All of the choreography is inspired and diverse with touches of avant-garde emotion and ersatz panorama that bring sass and kitsch to the story along with an inherent wistfulness, brightness and balance. It's all marvelous to watch as "The Little Mermaid" cast dives deeply into Bryant's work with energetic confidence and articulate elan.

Jordan Tyson, as Ariel, possesses a beautiful, lilting soprano voice that commands attention and generates well-deserved applause when she sings the ever-popular "Part of Your World," "The World Above" and "If Only (Ariel's Lament)." Acting wise, she brings  an invigorating sense of humor, compassion and independence to the part, which works especially well throughout the production. As Prince Eric, the handsome prince who wins Ariel's heart, Johnny Stellard is charming, truthful and  dashing, personified by splendid, pitch-perfect vocals ("Her Voice," "One Step Closer," among others) that reflect the kindheartedness and romanticism of the material. Steve Blanchard, in the role of Ariel's widowed father King Triton, plays the part with attendant care, strictness and power the characterization demands while Lawrence Cummings laps things up comically, acerbically and  campily as Sebastian, the king's trusty crab servant, who offers advice to Ariel at his master's request and musically, stops the show with his beautifully-performed renditions of "Under the Sea" and "Kiss the Girl."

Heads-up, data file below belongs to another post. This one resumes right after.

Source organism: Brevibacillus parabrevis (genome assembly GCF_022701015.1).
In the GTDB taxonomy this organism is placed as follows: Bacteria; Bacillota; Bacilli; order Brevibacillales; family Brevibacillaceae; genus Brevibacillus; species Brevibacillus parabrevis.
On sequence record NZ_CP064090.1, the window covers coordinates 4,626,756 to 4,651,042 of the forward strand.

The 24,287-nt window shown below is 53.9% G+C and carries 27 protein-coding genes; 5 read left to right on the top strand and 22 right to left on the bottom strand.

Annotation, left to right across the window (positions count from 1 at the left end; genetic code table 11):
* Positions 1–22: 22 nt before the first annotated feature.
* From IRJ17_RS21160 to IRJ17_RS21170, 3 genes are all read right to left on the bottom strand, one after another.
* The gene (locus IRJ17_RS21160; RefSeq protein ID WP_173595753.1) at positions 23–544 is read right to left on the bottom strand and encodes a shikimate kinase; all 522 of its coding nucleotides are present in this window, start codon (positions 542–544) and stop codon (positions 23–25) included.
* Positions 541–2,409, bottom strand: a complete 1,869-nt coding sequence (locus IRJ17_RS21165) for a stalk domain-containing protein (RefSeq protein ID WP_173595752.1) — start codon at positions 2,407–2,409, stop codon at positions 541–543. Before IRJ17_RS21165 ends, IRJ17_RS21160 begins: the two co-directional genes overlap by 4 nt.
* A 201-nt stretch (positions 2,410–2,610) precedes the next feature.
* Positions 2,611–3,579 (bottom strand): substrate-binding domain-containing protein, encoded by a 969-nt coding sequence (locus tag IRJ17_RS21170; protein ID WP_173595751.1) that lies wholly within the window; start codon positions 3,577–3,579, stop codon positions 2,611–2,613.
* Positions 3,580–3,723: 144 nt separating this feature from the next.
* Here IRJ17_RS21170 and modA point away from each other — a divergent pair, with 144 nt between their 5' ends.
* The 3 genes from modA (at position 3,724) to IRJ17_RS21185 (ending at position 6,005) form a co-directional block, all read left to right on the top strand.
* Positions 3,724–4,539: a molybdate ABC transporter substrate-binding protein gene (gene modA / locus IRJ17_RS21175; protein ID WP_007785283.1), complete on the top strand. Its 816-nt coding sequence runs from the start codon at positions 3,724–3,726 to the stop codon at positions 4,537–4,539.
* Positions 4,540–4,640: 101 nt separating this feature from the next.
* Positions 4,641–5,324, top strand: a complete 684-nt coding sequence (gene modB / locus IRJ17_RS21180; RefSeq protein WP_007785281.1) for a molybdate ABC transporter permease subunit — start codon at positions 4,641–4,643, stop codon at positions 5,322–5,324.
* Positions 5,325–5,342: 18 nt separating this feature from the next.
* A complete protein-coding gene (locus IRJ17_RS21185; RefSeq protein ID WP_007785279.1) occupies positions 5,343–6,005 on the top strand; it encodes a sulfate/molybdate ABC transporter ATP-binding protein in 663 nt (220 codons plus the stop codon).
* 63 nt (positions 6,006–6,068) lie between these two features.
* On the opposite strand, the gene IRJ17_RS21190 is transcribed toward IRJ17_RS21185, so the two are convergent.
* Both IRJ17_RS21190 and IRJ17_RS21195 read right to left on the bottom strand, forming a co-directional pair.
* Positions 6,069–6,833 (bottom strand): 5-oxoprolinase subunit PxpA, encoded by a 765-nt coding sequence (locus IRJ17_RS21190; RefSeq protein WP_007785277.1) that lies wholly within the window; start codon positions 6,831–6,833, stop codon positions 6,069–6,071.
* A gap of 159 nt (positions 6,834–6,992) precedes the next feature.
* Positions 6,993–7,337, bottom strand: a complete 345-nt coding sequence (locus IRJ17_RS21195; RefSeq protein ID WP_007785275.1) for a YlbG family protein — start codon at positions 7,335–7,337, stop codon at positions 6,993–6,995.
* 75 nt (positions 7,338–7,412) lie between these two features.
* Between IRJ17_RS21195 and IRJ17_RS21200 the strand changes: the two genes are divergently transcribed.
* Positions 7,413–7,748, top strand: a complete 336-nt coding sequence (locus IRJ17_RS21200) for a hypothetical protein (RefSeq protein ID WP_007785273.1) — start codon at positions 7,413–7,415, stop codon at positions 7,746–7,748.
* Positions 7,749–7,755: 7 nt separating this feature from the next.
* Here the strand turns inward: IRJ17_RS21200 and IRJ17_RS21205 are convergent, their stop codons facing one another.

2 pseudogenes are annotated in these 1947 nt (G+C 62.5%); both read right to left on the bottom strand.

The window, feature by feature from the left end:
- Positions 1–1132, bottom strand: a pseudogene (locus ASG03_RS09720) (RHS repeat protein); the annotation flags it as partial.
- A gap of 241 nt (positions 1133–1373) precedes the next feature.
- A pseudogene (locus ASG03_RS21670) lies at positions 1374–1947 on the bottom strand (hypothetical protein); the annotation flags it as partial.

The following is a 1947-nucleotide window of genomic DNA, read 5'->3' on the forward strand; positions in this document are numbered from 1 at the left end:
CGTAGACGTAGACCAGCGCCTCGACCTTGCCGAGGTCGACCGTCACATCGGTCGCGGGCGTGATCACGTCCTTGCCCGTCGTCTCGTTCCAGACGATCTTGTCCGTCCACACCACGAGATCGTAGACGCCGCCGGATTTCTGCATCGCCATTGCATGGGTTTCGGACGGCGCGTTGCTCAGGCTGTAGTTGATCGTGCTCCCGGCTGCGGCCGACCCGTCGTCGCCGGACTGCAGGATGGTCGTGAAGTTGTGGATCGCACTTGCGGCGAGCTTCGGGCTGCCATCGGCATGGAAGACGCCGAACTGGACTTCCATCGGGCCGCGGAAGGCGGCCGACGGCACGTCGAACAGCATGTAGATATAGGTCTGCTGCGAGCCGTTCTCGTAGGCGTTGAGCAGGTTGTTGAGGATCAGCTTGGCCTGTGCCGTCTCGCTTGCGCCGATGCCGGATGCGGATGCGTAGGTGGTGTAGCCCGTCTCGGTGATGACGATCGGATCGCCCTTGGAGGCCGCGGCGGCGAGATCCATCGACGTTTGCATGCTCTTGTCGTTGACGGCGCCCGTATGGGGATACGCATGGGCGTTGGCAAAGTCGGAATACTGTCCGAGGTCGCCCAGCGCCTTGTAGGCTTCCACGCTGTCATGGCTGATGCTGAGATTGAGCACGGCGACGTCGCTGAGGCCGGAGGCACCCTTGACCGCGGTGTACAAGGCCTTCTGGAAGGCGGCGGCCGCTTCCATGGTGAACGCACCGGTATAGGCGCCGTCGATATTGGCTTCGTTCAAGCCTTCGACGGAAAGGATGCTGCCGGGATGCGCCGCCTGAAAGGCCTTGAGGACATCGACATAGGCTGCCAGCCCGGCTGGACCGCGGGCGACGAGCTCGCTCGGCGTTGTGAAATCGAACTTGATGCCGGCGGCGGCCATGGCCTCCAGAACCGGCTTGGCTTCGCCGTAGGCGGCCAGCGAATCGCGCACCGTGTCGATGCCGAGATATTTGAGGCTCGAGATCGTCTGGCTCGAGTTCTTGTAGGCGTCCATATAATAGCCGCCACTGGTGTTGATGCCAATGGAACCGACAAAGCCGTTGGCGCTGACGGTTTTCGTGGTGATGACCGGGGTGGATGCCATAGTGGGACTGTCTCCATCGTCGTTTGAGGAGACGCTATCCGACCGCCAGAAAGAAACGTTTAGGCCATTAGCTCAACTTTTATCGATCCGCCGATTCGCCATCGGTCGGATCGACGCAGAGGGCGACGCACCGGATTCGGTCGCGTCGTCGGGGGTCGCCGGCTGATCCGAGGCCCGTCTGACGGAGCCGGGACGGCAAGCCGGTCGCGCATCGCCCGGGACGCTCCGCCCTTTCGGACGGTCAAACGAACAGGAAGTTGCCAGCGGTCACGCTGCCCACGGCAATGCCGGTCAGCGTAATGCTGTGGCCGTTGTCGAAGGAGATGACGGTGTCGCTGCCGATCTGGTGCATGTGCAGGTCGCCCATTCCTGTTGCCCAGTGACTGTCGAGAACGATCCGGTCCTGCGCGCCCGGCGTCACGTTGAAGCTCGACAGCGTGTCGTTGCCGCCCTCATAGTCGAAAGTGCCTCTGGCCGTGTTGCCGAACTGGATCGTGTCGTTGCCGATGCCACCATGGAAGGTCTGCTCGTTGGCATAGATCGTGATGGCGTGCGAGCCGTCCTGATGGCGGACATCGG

The wicked and evil Ursula, played here with mischievous allure and unbridled sexiness by Meredith Inglesby, is yet another one of those Disney villainesses, you can't help but love and hate for all the right reasons. She's flamboyant. She's vengeful. She's confident. She's lively. She's calculating. And vocally, she brings the right sound and mindset to both "Daddy's Little Angels" and "Poor Unfortunate Souls." As Flotsam and Jetsam, Ursula's giggly electric-eel henchmen, Jackson Wood and Kyle Geriak are a lively, energetic and comical twosome with plenty of well-timed personality, dash and slipperiness that makes them stand out whenever they are on stage. Performing most engagingly alongside the diva-like Inglesby, one eagerly awaits their next onstage moment.
Scuttle, the nonsensical gull, hilariously portrayed by Marty Gnidula, performs "Positoovity" with vaudevillian aplomb. Connor Deane, as Price Eric's trusty, seafaring Pilot, acts and sings admirably. Chef Louis, played with giddy zest and unabashed craziness by Jules Royce, turns "Les Poisson" into the French-tinged showstopper it was meant to be, enhanced greatly by his superbly-timed expressions, gaiety and musicality. It's so much fun, you want to shout "Replay" over and over again.